No more dynasties
It's not too often you read an article on Clintons and Bushes without partisan snark or bias, especially in the LA Times. James Burkee, true to the middle, is critical of further explorations of Clinton and Bush power in (over) Washington. In his article Anybody but a Bush or Clinton (which is currently being linked to by both right and left wing blogs), he outlines the absurdity of what may await:
But if (Hillary) secures the Democratic nomination, wins and serves two terms, by 2017 the United States will have been governed by either a Bush or a Clinton for 28 years. That's three decades governed not just by the same two families but much of the same supporting staff.
And it might not end there. Former Florida Gov. Jeb Bush, encouraged by Republican leaders and the current president (who said, "I would like to see Jeb run at some point"), has not ruled out a White House bid or a vice presidential slot on the ticket in 2012 or 2016.
If Washington's caustic, partisan atmosphere is to change, the era of Bushes and Clintons needs to end in 2008.
Not only is this phenomenon increasing the divide between the Republicans and Democrats, and consequently the political culture of the nation, it also makes the United States look medieval. All that American talent and enterprise and the best the Beltway can produce are families comprised of either self-serving con artists or ineffectual frat boys. Burkee notes the weak political capital dynasty presidents are likely to bring to power and observes:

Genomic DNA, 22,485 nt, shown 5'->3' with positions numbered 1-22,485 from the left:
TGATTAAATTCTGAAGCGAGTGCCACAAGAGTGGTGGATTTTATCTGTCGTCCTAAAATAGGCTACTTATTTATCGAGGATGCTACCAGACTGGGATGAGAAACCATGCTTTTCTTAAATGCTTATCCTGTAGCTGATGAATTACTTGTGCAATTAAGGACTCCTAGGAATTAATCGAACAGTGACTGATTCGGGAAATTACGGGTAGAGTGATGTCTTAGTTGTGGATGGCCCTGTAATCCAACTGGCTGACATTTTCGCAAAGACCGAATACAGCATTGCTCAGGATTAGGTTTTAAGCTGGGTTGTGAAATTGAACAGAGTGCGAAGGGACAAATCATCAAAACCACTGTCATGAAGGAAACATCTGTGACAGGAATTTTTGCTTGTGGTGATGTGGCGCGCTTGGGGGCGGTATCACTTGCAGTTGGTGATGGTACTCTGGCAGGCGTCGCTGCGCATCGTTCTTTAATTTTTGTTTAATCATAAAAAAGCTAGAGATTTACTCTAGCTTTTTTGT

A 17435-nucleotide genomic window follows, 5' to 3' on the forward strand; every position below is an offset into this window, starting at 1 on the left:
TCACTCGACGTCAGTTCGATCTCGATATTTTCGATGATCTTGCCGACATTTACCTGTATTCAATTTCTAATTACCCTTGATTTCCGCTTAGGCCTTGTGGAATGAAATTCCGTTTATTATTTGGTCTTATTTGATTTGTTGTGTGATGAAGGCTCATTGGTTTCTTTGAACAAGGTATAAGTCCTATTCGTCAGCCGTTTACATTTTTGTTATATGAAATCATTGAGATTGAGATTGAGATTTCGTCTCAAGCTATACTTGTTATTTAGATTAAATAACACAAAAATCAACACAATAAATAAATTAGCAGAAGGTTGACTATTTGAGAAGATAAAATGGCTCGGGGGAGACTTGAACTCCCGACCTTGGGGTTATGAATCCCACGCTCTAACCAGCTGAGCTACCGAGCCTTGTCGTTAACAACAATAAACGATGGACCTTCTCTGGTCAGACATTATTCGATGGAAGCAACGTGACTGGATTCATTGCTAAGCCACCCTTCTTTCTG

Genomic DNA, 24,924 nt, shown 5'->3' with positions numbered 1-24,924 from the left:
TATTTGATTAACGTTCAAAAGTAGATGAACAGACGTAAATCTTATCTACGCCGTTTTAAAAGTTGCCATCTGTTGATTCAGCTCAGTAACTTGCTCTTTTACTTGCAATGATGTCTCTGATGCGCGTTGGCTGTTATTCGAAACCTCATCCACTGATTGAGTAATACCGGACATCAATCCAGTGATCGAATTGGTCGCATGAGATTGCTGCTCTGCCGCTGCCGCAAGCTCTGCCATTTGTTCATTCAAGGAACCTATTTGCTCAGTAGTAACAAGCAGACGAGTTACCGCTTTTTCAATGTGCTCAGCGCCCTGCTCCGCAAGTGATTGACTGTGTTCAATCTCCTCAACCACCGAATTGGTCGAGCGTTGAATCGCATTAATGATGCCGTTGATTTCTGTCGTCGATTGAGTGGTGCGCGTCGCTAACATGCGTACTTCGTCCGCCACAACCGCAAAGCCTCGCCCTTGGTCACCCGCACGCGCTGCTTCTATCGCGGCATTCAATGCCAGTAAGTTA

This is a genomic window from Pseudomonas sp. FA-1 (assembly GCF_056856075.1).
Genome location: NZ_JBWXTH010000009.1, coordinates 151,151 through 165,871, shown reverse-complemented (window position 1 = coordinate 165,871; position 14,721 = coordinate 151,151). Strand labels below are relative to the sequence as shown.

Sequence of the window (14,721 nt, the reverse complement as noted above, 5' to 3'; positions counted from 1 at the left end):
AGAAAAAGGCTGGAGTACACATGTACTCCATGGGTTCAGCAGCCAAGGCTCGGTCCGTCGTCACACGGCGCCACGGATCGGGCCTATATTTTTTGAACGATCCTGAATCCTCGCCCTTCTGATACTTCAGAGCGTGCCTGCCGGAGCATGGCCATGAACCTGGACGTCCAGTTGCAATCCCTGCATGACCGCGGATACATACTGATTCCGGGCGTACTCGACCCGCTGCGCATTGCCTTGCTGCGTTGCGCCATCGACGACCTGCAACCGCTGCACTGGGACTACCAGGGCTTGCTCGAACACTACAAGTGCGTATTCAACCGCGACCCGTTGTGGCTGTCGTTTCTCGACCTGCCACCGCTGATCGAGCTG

Pundits compare 2006 to the late Nixon years, with a country disillusioned by war and a deep distrust of its political leadership. In one of his last interviews, former President Ford lamented the "extreme partisanship that exists in the nation's capital today," suggesting that partisanship is even worse than in the post-Watergate era he inherited.
The nation needs today, as it got in Ford then, a president respected by both Republicans and Democrats who can restore trust in politics. It needs new faces and new ideas if it is to confront advancing crises of war, debt and entitlement reform. And it needs a president who can assume office in 2009 swimming in the political capital that only a mandate can bring. The nation needs a candidate who can win 55% or more.
And that will not happen with a Bush or Clinton on the ballot.
I would also add that we should think of the children, the children of the future that is. Children in history classes decades or centuries from now will have an impossible time trying to sort out which Bush or which Clinton was responsible for what, especially when it comes to issues like military intervention in Iraq or Afghanistan.